Soccer is a popular sport, and it is getting more popular every year. Unfortunately for soccer players (and, if they are children, the parents watching them!), soccer is also high-intensity and can very easily become a contact sport – with the increase in popularity comes an increase in injuries. Here are some tips for preventing injuries and dealing with them when they do happen.

Stop Playing

If a player is injured, he or she should stop playing right away, until the injury can be evaluated by a trainer or medical professional. This evaluation is important, because if the player gets back into the game with an injury, even more serious (and permanent) problems may develop. A trip to the emergency room may be required so that x-rays and other tests can be done to assess how serious the problem is.

Determine How the Injury Occurred

After the injured player gets help, someone should take the time to make sure that the surroundings were safe and did not contribute to the injury. Was the field safe and properly maintained? Was there debris on the field, such as broken glass? Were there any dangerous holes? Ideally this should be done before the game ever starts, but if there was an issue with the field, you’ll want to figure this out as soon as possible so that a Las Vegas personal injury lawyer can help  ensure whoever was responsible will have to pay any medical bills.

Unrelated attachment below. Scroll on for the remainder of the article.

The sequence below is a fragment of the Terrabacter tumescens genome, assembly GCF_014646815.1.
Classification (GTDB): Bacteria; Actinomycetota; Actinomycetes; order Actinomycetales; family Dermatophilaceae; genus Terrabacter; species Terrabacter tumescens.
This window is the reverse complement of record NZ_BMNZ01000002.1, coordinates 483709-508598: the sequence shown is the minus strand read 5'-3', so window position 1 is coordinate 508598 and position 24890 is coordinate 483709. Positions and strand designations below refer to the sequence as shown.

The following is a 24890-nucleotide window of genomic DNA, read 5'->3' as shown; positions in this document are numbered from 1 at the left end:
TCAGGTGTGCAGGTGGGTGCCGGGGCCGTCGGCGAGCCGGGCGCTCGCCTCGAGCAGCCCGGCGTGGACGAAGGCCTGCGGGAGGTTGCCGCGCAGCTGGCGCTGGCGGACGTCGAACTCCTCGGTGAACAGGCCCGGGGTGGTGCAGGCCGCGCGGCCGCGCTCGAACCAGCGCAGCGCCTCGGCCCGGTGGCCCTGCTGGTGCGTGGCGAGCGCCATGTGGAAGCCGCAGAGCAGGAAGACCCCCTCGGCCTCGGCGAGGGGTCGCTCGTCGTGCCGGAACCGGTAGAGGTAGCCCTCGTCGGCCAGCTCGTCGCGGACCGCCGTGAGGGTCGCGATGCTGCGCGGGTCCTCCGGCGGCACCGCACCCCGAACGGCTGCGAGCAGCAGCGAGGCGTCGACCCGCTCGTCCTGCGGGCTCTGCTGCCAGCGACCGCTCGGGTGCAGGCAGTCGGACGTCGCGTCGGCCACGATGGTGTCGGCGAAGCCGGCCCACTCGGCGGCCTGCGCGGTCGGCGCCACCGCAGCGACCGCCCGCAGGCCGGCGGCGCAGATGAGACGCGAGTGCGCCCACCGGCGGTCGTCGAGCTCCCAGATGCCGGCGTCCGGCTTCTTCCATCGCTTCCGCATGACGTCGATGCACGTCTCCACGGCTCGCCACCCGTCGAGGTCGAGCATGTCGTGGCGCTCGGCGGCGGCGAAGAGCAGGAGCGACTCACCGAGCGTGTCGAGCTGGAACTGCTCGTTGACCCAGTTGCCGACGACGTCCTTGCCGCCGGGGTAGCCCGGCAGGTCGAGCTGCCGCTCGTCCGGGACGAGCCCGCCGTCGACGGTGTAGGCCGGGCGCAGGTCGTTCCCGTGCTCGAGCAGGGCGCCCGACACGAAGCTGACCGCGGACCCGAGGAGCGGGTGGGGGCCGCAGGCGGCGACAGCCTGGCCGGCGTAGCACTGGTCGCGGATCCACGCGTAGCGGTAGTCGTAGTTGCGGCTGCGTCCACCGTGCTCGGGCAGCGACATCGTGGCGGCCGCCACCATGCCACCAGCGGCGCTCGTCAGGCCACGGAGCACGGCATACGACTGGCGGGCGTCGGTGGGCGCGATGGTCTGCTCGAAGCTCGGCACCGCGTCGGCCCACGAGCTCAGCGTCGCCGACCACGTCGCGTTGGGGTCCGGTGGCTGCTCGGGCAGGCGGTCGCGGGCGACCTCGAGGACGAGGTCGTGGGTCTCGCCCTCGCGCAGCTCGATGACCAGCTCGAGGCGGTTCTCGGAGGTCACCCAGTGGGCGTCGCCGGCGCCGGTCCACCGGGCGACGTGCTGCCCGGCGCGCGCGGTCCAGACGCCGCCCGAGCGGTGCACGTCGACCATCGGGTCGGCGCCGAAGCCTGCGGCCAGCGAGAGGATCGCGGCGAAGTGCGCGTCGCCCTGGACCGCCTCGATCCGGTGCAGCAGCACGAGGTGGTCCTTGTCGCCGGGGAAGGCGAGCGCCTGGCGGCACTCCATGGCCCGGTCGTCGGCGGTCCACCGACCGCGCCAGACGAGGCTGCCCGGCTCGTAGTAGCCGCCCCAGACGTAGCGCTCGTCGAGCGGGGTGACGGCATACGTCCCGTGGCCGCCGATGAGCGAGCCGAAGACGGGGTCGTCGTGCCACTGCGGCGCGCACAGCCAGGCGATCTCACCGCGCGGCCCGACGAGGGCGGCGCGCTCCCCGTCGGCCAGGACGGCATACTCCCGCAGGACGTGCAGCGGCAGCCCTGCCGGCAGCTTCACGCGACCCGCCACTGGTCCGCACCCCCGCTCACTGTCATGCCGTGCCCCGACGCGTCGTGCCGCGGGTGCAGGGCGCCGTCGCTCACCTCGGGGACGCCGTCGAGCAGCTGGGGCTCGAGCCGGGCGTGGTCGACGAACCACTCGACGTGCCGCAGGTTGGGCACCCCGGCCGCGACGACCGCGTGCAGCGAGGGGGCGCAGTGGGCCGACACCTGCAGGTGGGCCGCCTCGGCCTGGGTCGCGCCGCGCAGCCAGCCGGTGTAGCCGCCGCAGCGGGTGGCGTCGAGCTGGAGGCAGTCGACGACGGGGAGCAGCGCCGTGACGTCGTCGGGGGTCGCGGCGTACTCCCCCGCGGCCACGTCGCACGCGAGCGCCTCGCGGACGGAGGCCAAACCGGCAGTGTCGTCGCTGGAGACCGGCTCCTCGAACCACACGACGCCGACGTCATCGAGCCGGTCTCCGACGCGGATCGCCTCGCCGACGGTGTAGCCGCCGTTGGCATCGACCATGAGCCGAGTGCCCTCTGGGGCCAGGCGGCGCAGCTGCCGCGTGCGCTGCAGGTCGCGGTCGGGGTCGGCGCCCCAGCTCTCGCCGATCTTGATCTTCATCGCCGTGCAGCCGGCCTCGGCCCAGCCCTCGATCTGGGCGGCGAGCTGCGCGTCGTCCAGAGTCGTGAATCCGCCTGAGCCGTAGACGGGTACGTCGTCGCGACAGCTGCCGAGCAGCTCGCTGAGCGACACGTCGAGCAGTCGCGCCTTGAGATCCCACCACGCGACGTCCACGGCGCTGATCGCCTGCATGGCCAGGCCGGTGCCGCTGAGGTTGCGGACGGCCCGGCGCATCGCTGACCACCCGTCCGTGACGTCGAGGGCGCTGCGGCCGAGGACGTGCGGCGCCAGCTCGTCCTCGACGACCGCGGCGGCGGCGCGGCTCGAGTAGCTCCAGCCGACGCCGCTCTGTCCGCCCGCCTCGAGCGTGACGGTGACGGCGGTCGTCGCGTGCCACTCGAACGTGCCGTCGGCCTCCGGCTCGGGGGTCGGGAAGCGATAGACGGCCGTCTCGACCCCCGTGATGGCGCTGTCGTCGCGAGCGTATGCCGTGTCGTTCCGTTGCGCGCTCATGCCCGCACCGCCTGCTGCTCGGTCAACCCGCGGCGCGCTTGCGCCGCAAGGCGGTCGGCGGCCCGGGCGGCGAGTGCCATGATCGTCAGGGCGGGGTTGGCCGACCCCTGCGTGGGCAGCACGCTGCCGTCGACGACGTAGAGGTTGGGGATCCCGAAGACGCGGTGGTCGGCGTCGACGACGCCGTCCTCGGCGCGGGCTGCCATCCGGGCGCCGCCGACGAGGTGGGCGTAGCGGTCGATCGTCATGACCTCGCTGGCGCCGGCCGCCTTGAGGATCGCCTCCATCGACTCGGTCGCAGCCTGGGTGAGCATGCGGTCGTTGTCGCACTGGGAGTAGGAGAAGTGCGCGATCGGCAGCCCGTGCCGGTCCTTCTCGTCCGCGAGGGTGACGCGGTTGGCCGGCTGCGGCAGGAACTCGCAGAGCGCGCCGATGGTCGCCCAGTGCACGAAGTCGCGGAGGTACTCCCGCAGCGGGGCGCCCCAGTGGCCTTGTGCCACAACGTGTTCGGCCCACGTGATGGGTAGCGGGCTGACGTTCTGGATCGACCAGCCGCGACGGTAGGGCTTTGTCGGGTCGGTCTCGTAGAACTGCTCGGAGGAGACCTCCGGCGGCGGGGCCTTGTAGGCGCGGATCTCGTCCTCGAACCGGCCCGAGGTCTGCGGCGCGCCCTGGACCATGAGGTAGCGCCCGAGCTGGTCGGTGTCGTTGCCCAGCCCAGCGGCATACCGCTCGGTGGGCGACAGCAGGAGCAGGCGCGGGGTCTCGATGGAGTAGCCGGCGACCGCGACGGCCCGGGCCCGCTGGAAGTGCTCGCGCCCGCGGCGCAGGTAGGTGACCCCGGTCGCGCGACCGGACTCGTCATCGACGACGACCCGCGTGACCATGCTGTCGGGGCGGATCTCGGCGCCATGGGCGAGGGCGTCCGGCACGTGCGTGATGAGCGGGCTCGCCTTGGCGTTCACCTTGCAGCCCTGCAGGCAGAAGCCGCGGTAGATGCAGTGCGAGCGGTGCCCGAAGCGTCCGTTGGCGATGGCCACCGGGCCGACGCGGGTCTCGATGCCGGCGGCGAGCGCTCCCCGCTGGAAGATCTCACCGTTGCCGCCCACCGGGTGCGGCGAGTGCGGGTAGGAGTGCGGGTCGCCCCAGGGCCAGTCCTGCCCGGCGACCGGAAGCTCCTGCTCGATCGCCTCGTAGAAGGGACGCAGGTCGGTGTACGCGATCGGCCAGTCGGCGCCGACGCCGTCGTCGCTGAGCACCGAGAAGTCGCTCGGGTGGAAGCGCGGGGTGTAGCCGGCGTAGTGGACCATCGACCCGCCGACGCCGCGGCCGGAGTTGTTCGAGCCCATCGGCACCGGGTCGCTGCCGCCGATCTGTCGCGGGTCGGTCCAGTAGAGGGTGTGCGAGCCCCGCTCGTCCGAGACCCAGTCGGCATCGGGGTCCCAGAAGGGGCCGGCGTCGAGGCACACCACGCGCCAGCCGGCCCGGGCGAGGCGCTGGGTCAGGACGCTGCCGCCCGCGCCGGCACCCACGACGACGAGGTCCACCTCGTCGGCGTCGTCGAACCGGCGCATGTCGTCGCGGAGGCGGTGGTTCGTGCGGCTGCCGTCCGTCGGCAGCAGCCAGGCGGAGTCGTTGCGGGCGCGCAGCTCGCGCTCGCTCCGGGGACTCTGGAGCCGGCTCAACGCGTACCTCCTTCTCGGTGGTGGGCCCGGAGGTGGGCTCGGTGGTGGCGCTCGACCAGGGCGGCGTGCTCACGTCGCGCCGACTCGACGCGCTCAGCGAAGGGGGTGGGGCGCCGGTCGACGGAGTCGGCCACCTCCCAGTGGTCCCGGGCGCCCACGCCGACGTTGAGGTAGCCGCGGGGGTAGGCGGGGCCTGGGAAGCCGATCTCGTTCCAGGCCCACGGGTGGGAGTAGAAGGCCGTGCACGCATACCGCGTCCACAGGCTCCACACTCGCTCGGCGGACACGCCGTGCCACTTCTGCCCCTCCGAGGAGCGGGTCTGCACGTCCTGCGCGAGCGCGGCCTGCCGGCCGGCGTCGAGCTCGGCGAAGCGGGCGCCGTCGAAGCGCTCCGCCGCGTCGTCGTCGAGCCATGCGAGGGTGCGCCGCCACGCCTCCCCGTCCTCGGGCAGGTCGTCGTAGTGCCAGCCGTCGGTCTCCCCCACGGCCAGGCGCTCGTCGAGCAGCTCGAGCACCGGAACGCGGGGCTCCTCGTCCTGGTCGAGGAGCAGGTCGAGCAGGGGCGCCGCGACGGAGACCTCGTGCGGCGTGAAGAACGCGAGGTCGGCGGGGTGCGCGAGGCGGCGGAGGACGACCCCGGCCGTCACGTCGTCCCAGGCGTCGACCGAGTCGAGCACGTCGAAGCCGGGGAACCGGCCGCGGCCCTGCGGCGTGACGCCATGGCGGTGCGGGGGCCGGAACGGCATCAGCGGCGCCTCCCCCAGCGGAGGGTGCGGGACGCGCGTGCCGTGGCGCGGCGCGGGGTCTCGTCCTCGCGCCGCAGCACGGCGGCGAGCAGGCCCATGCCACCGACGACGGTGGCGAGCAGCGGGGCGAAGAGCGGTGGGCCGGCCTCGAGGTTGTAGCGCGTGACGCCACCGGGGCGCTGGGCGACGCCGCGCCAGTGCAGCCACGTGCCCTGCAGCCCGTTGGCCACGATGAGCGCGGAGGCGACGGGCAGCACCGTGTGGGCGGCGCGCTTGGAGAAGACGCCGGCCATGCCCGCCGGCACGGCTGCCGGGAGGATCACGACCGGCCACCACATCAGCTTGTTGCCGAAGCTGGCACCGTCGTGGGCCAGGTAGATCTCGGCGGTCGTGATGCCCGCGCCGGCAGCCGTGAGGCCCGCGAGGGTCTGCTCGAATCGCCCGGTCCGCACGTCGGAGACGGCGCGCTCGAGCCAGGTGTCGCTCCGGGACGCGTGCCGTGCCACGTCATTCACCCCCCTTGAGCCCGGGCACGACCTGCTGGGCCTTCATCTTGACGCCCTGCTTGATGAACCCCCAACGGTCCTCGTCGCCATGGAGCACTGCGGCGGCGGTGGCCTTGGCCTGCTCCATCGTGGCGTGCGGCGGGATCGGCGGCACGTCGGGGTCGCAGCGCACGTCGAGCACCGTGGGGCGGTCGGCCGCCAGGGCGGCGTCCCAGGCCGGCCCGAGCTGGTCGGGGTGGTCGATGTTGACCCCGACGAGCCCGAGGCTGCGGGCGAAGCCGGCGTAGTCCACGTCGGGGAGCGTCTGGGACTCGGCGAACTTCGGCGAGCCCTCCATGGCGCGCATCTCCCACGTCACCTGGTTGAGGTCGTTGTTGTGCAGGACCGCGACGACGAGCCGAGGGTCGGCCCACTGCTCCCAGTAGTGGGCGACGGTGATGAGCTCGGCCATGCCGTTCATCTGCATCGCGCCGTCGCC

Take Precautions Before the Game Starts

Injuries happen, but there are some steps you can take to protect your soccer player before they ever step on the field. Make sure they have a preseason physical to identify any potential problems or reasons they shouldn’t play; make sure they have the proper safety equipment, such as cleats that fit well and shin guards; make sure they drink plenty of water before and throughout the game; and make sure they are in proper physical shape. Players should warm up thoroughly before a game and avoid playing when it is extremely hot outside or if there is a thunderstorm. If the weather is cold, make sure players are wearing the right clothing. Don’t play after a rainstorm, when the field will be wet, muddy, and dangerous.

Have Help Standing By

Not every team can have an expert in sports medicine on the sidelines, but if you can get someone who knows basic first aid, that can help if an injury happens. Keep in mind that an important part of first aid is knowing when the player should go to the emergency room.

Don’t Forget To Deal With the Emotional Aspect of an Injury

If your soccer player is very serious about their sport, it can be difficult if an injury sidelines them for the rest of the season. You may have to help with this emotional side of being injured, and it may take some time for them to realize that things like this do happen and it will take some time to get back into the game. However, with treatment, odds are that your player will get to play once again.

Practice Safe Playing Techniques

Players should learn how to play safely, without taking unneeded risks during play that can result in injury. Some of these safe playing techniques include learning how to absorb the shock of landing or stopping by flexing the hips and knees and avoiding “head flicks,” which is when the player bounces the ball off of their head. This can end up hurting the player who “flicks,” but also the players nearby who are going for the ball.


Soccer has so many benefits – it gives players a sense of how to work as a team, it’s great exercise, and it helps players develop coordination and balance. As with any other sport, injuries are always possible, and knowing how to prevent and handle them is an important part of playing the game.


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